This general view shows the Tokyo headquarters of the Family Federation for World Peace and Unification, known as the Unification Church, in the Shibuya Ward of Tokyo on Sept 27, 2022. (KAZUHIRO NOGI / AFP)
TOKYO – Japan's government on Tuesday launched a probe into the Unification Church, the first step in a process that could strip the group of its legal status amid public anger over its links to Prime Minister Fumio Kishida's ruling party.
The government will give the church until Dec 9 to answer questions about its finances and organization, Minister of Education, Culture, Sports, Science and Technology Keiko Nagaoka told a regular news conference.
Once the investigation of the Japanese government is over, it will be up to a court to decide whether to remove the Unification Church's legal standing and with it the tax exemptions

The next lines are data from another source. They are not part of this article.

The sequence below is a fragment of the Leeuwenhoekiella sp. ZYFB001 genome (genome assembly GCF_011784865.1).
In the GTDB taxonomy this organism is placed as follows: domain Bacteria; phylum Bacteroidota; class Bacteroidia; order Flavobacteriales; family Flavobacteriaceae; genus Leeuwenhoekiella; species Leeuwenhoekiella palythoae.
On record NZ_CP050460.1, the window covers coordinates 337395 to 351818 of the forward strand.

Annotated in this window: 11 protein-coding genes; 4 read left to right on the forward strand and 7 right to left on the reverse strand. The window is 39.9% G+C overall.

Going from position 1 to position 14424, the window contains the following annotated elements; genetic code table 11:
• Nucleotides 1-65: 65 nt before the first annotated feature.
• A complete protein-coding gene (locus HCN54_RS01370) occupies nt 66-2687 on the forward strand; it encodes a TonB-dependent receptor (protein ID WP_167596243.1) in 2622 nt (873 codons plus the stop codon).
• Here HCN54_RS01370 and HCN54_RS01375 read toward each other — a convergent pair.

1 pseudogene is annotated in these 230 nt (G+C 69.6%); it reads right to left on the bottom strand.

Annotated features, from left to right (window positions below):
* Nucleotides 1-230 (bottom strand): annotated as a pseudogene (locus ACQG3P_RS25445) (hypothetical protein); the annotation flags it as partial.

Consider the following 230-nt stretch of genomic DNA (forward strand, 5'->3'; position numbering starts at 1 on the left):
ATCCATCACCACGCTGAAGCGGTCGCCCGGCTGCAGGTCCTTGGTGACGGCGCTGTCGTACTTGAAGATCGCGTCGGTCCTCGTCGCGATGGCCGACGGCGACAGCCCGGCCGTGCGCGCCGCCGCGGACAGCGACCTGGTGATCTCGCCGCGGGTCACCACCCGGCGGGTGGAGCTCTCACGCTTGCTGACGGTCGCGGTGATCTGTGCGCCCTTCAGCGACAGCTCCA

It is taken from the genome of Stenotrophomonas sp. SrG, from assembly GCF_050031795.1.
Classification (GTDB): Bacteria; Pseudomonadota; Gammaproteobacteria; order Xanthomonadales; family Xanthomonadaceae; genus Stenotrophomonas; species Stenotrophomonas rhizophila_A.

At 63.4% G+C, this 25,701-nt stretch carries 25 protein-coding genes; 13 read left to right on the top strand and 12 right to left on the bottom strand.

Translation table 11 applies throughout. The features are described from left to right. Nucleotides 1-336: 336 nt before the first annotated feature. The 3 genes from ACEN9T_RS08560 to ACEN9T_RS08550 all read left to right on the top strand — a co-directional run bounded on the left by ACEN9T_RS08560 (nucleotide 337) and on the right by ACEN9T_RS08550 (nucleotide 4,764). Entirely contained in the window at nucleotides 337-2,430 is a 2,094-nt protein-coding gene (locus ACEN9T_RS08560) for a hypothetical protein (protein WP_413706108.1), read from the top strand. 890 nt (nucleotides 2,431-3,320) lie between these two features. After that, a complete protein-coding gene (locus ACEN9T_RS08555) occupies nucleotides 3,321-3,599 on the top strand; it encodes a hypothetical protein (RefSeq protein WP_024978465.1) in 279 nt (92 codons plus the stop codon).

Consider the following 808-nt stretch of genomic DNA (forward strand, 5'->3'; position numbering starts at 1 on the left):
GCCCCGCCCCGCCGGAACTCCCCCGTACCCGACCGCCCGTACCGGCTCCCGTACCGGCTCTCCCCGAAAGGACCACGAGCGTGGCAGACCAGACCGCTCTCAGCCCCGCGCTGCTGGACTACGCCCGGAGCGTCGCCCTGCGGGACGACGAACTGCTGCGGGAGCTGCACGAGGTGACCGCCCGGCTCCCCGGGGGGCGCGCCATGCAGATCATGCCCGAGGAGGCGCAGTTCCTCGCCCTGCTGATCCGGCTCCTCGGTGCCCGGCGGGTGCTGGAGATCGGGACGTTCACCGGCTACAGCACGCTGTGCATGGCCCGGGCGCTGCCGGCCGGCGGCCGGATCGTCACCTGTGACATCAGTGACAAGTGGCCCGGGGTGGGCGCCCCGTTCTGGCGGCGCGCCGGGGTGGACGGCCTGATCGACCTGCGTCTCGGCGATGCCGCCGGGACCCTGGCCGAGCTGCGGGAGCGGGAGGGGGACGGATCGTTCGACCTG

READ MORE: Japan PM orders probe into Unification Church
Once the government investigation is over, it will be up to a court to decide whether to remove the Unification Church's legal standing and with it the tax exemptions that registered religious organizations enjoy in Japan.
Widespread links between the church and lawmakers in the ruling Liberal Democratic Party came to light after former premier Shinzo Abe was shot and killed during an election campaign in July.
The suspect in Abe's assassination, Tetsuya Yamagami, bore a grudge against the church – an organization known for its mass weddings and which critics call a cult – alleging it impoverished his family and blamed Abe for promoting it.